Photo Contests … Are they the measure?

In Standard by Patrick

I have been having a very interesting conversation with a fellow photographer about photography contests. Now, for the record, I have entered select contests myself, and I will get into the reasons why later in the post, but the crux of the conversation was a disagreement about how potentially winning a contest means you have made it as a photographer. For me, that could not be farther from the truth, but for some that may indicate success. I view photography as a journey of sorts. I am always trying to learn the craft of photography to better my skill set so I can provide photographs that are meaningful to me personally and fulfill my clients needs. This can only be done over time, not from winning a photo contest.

I mentioned that I have entered select photo contests previously. My rationale for doing so was more critiqued based than the reward. In my humble opinion, one of the hardest things to do for a photographer is to have an objective third party, especially and experienced one, review and comment on your photographs. On the other hand, I feel that this is one of the best ways to grow you photographic skill set constructively, and that is the key, constructively. I pay no mind to those naysayers on social media or those I do not actively seek out for review who provide there two cents anyway. If reward comes with my photography, great, but it is merely an aside, not the motivator for pushing my photography.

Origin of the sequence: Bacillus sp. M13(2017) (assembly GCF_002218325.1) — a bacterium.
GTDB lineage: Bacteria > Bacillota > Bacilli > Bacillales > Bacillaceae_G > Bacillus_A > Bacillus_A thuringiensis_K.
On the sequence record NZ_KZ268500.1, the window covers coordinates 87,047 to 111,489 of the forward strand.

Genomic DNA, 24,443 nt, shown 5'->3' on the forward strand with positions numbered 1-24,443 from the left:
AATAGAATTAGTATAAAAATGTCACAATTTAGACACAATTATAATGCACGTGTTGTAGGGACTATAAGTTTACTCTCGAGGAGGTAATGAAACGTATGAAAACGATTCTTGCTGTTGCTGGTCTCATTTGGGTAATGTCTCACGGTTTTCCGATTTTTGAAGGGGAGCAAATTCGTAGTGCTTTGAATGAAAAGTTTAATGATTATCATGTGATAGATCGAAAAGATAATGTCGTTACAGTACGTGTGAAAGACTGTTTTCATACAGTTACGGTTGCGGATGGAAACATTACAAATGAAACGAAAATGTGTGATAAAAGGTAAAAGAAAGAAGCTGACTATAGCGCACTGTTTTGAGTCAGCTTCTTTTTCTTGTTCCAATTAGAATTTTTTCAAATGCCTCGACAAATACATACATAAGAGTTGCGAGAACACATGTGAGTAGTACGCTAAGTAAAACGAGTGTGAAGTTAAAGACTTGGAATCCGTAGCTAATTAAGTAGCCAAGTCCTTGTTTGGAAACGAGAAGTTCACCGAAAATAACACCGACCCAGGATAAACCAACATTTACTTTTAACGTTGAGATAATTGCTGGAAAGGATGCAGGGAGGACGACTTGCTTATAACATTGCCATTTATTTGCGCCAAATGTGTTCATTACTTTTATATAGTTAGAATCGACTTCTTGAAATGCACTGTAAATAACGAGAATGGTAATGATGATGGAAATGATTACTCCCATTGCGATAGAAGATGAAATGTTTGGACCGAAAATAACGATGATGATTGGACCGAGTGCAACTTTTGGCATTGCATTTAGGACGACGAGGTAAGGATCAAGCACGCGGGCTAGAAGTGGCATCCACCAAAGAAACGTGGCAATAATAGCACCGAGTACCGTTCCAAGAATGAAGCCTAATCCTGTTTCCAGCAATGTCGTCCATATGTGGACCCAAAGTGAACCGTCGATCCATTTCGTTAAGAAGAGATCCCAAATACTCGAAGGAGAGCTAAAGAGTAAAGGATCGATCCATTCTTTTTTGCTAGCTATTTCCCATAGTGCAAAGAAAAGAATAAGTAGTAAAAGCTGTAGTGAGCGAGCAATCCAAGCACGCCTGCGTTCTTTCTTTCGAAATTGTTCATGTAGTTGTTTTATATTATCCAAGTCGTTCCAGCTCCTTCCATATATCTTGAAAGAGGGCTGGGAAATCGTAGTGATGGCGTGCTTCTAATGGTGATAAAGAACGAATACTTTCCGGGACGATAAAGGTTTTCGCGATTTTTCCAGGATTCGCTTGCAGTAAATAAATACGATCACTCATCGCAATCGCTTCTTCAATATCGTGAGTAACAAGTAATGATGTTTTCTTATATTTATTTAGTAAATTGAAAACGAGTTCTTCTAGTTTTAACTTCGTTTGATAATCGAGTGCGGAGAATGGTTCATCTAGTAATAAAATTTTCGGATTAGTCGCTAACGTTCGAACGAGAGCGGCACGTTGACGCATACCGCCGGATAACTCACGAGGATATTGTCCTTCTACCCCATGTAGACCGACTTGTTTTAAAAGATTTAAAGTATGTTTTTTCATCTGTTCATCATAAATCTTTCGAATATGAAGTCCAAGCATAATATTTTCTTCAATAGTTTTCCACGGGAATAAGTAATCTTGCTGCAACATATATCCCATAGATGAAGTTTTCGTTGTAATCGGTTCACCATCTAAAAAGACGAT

I don’t want to imply that you cannot enter photo contests if that is your thing, but what I have discovered as my photographs have improved and I have evolved a style, I would get emails to enter different competitions, all promising greatness and, this is the kicker, charging $30 to $40 or more per entry. It was disingenuous, and seemed to prey on the hope and ambitions of those wanting to pursue a future in the industry of photography.

When you utilize photo contests seeking only the cash reward and then claiming to have maid it, I don’t feel this is measure of success. Money and art will always co-exist, however when your pursuit becomes based on money, your art will suffer and fade away.

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